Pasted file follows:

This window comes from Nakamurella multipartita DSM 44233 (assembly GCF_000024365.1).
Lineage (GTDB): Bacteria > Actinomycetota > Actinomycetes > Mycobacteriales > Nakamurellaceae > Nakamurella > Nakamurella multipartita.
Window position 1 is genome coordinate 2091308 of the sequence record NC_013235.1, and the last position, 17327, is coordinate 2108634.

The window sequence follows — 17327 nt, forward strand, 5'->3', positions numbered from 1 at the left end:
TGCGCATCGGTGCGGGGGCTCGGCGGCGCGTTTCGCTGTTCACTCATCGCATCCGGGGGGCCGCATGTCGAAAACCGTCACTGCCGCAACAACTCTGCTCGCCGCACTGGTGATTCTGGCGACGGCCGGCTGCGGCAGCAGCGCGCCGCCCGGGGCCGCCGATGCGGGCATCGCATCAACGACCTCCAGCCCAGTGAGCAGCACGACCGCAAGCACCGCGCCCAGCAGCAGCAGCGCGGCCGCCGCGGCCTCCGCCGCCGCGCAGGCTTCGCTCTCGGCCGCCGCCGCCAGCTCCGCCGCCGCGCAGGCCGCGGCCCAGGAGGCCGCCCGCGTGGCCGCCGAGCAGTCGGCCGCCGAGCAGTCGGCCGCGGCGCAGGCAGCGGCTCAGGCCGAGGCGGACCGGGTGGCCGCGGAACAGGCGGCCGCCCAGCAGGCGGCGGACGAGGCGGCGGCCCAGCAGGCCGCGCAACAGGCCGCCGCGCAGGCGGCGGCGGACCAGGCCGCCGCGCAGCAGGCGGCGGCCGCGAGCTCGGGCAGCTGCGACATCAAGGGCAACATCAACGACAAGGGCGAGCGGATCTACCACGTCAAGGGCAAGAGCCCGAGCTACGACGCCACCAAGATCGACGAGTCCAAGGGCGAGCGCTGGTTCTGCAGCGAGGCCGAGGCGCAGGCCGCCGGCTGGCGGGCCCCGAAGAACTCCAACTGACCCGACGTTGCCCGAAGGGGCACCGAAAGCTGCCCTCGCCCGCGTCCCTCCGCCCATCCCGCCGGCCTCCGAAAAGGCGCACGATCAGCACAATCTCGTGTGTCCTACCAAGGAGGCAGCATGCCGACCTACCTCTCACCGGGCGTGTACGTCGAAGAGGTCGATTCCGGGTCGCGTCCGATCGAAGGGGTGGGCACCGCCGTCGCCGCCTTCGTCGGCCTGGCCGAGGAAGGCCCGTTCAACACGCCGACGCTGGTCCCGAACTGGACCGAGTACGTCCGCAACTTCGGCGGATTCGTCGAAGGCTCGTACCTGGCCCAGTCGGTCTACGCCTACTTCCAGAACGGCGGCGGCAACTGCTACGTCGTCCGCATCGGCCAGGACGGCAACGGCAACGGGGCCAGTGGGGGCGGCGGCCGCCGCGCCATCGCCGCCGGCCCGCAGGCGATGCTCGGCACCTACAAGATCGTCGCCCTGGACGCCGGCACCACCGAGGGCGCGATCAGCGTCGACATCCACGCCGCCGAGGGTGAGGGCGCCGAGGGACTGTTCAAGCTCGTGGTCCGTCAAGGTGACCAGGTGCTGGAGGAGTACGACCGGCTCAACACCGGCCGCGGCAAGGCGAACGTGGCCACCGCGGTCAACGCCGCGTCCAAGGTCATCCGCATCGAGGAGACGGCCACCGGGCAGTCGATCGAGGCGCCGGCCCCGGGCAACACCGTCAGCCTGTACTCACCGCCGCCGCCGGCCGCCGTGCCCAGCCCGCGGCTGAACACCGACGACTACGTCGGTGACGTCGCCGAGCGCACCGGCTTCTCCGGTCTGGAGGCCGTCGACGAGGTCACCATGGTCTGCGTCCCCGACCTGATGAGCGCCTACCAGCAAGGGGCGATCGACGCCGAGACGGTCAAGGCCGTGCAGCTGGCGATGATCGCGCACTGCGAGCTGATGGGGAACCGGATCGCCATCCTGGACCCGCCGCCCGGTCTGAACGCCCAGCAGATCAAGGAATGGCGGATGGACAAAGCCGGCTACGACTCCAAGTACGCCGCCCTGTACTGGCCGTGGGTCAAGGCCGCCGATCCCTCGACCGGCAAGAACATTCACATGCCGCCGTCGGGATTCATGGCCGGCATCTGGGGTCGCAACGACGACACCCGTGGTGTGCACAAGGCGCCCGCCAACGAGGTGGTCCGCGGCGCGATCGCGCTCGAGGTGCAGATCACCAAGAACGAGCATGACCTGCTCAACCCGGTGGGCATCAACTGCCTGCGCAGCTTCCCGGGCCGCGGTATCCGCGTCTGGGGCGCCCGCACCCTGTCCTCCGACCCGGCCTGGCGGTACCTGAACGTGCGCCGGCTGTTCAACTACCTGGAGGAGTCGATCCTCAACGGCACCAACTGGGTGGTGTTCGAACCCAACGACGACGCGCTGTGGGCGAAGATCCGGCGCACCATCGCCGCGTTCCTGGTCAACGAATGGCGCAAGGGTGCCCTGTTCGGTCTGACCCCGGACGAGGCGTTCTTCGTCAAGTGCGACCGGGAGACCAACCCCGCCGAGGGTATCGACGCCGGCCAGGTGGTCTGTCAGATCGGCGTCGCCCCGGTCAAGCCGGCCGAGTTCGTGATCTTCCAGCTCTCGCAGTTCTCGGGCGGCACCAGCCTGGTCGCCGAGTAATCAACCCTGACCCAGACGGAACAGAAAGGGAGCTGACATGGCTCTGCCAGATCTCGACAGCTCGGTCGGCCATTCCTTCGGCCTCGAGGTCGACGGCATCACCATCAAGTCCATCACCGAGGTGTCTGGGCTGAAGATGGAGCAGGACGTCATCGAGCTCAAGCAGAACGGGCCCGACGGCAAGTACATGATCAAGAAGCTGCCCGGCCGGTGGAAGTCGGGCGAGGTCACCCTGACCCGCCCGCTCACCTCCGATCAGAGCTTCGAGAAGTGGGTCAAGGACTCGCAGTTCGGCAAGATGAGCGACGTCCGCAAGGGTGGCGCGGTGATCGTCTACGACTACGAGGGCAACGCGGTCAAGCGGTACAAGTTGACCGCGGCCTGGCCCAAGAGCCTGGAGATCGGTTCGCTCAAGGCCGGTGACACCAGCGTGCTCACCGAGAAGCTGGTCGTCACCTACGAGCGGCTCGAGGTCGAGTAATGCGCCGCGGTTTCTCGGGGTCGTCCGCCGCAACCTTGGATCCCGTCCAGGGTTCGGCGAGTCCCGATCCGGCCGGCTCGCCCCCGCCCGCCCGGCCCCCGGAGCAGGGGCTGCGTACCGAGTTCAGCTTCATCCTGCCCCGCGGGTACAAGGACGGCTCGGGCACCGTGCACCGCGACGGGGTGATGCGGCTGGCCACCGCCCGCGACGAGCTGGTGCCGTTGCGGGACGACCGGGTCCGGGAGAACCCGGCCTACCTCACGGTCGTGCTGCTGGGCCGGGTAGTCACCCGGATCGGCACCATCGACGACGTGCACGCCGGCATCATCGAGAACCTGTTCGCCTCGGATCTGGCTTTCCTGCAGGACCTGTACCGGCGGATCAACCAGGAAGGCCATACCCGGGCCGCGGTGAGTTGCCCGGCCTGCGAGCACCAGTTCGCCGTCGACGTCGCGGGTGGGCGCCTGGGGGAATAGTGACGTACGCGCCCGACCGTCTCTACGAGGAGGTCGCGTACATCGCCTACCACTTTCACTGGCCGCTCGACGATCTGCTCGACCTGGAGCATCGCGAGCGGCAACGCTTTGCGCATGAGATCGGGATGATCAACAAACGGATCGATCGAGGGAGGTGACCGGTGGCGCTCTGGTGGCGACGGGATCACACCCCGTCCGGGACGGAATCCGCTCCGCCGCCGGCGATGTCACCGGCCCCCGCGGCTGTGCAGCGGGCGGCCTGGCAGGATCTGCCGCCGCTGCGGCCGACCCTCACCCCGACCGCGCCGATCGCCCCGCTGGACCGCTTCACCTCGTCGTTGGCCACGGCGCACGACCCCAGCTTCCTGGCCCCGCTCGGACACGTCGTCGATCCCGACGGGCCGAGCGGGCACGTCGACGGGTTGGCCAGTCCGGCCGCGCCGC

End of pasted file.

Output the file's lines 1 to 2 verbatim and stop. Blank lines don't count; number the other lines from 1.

This window comes from Nakamurella multipartita DSM 44233 (assembly GCF_000024365.1).
Lineage (GTDB): Bacteria > Actinomycetota > Actinomycetes > Mycobacteriales > Nakamurellaceae > Nakamurella > Nakamurella multipartita.